The measuring process can be repeated periodically by control of the switch S1 over a counting chain in which case, expediently, through corresponding control of S2 at predetermined time intervals there takes place in each case a calibrating process.
The function generator 3 delivering the reference voltage u consists, in a preferred example of construction according to FIG. 3 of a capacitance 16 which can be connected over the switch S1 to the voltage U A discharge circuit is completed over an ohmic resistor 17, in which system the discharge voltage derivable on capacitor 16, following opening of switch S1, representes the output voltage a of the function generator. Instead of the capacitance 16, according to FIG. 4, there can also be used an inductance 18, which upon opening of switch S1, in consequence of the collapsing magnetic field likewise causes to arise an output voltage a with exponential time dependence. The resistor 20 provides a closed circuit with switch S2 open.
In the event a current level I is to be evaluated, it is possible in a. manner, known per se, to utilize the voltage drop resulting on a resistor of known magnitude for the level measurement.
The comparator 2 may be constructed, for example, as a differential amplifier with Schmitt trigger connected at the output side thereof or as a multiar circuit.
Changes may be made within the scope and spirit of the appended claims which define What is believed to be new and desired to have protected by Letters Patent.
I claim as my invention:
1. An analog-digital converter for the digital logarithmic valuation of a direct voltage, comprising means for producing a direct reference voltage with an exponential time function in the form of a voltage occurring in the buildup or collapse of an electrical or magnetic field, comparator means having respective signal and reference inputs, said direct voltage being connected to said signal input and said direct reference voltage being connected to said reference input, for effecting an amplitude comparison thereof, said comparator means being operative to form a comparator output pulse upon reaching a given amplitude ratio, a gate circuit having a signal input, a signal output and a control input, the comparator output being connected to said control input, a continuously operating pulse generator for producing a periodical counting pulse voltage, the output of said pulse generator being connected to the signal input of said gate circuit, apulse counter having an input connected to the signal output of said gate circuit, said counting pulse voltage being fed over said gate circuit to said pulse counter with said comparator output pulse closing said gate circuit, thereby limiting the count of said pulse counter, the pulse frequency of said counting pulse voltage being so selected that the measuring unit of said direct voltage (for example 10 db, 1 neper) corresponds under consideration of a conversion factor of l0 (11:1, 2, 3, to a period of the counting pulse voltage, an adjustable calibrating line which is adjustable in measuring units of said direct voltage, the input of said line being connected to said direct reference voltage, switch means for operatively connecting said comparator input with either said direct voltage or the output of said calibrating line for selectively conducting the initial value of said direct reference voltage over said adjustable calibrating line to said comparator means in place of said direct voltage, a digital-analog converter connected to the output of said pulse counter operative to generate a second direct voltage corresponding to the difference between the digital indication value and the measuring References Cited UNITED STATES PATENTS 2,897,486 7/1959 Alexander et a1. 340347 2,963,697 12/1960 Giel 340347 6 3,090,002 5/1963 Allen 3245 3,202,981 8/1965 Bock 340347 3,219,994 11/1965 James 340-347 3,258,764 6/1966 Muniz et a1. 340347 OTHER REFERENCES Barbera W. Stephenson, Analog-Digital Conversion Handbook, Copyright 1964, pp. 62-63.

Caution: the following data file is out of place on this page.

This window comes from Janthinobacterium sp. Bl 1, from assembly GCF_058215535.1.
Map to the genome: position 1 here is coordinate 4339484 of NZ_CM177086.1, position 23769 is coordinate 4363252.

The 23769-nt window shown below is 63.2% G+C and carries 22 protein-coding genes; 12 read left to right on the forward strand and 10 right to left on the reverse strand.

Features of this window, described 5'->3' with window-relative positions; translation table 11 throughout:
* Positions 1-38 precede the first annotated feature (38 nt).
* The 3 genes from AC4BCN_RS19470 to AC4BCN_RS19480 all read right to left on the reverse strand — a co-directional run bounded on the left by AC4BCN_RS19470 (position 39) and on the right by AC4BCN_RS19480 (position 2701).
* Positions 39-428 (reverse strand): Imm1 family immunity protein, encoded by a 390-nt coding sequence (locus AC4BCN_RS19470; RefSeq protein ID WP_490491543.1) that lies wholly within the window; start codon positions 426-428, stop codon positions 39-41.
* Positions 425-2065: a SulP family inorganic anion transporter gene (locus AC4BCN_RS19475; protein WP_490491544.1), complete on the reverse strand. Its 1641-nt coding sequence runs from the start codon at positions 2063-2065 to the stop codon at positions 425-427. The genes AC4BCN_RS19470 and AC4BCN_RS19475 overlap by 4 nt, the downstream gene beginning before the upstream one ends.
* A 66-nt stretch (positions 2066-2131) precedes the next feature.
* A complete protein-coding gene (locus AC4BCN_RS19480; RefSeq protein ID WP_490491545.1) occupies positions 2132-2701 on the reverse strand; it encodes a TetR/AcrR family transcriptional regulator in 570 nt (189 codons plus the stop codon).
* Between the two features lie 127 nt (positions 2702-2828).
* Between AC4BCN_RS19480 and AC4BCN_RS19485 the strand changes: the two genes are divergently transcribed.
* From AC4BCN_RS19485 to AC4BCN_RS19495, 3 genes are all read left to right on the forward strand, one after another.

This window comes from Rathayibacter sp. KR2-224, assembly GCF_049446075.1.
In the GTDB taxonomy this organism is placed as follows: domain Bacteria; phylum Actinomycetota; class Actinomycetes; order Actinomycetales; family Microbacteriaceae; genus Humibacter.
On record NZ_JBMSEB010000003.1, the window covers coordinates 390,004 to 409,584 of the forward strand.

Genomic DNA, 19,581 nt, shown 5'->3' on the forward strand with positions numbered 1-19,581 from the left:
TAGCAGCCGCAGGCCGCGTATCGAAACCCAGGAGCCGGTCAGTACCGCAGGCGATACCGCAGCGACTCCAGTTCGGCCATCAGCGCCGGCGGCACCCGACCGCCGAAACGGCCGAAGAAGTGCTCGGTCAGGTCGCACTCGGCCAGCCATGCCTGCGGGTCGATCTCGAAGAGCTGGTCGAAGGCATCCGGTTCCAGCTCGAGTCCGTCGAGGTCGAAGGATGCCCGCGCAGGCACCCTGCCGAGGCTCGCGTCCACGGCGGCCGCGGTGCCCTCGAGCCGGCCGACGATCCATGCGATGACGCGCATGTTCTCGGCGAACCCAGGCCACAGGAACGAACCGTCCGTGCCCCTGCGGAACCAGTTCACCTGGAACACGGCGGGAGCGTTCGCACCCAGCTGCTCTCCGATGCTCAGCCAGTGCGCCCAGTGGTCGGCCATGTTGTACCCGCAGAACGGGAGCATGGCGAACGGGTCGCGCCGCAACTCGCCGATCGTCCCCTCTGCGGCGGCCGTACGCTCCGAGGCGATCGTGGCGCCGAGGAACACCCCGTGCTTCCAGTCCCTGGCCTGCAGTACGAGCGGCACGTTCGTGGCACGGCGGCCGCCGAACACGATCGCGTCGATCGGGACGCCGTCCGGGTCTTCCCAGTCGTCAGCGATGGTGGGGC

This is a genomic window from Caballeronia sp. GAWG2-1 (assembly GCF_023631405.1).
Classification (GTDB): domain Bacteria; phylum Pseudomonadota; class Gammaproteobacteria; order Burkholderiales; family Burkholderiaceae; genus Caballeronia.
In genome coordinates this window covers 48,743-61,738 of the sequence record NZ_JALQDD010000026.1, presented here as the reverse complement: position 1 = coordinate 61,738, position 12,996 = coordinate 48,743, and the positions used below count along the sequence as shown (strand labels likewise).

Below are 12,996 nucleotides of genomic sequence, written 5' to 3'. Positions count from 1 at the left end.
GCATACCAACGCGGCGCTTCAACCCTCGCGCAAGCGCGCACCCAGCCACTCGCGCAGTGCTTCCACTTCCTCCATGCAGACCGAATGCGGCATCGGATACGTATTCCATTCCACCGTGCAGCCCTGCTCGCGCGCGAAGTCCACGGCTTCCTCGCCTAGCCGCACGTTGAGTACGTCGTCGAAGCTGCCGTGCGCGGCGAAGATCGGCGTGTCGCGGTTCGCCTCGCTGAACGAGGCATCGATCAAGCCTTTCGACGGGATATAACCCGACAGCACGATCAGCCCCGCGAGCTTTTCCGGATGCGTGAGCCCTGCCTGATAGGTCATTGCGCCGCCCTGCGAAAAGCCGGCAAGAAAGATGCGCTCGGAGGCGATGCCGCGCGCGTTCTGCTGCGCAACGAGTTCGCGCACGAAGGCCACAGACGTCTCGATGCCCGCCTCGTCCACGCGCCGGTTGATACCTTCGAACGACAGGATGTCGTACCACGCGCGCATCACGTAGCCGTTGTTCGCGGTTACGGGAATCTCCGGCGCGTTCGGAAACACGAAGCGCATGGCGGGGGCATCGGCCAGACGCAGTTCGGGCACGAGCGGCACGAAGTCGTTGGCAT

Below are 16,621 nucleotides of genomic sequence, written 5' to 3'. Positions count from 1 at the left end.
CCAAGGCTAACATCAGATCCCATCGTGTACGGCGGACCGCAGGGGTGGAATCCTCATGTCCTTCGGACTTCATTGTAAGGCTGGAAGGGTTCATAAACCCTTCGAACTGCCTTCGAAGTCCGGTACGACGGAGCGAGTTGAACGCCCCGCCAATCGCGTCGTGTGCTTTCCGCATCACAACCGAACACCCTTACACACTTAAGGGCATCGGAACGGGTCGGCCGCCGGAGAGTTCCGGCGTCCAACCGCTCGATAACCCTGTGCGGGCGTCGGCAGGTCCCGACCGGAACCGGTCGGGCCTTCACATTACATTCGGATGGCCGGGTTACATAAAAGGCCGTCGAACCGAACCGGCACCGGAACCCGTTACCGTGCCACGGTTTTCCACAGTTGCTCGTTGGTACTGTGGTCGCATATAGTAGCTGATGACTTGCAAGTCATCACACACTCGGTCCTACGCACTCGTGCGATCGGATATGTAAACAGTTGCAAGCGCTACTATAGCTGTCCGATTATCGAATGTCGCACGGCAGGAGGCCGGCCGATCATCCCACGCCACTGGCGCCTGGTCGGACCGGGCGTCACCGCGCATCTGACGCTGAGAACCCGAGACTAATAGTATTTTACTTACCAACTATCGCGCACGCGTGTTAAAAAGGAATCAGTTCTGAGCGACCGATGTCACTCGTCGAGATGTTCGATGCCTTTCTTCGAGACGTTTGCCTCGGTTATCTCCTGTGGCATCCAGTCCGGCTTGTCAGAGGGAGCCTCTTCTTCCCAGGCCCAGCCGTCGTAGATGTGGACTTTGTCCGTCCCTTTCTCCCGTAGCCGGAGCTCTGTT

MAYNARD R. WILBUR, Primary Examiner 3,349,390 10/1967 G1assn1a n 340-347 10 c, D. MILLER, Assistant Examiner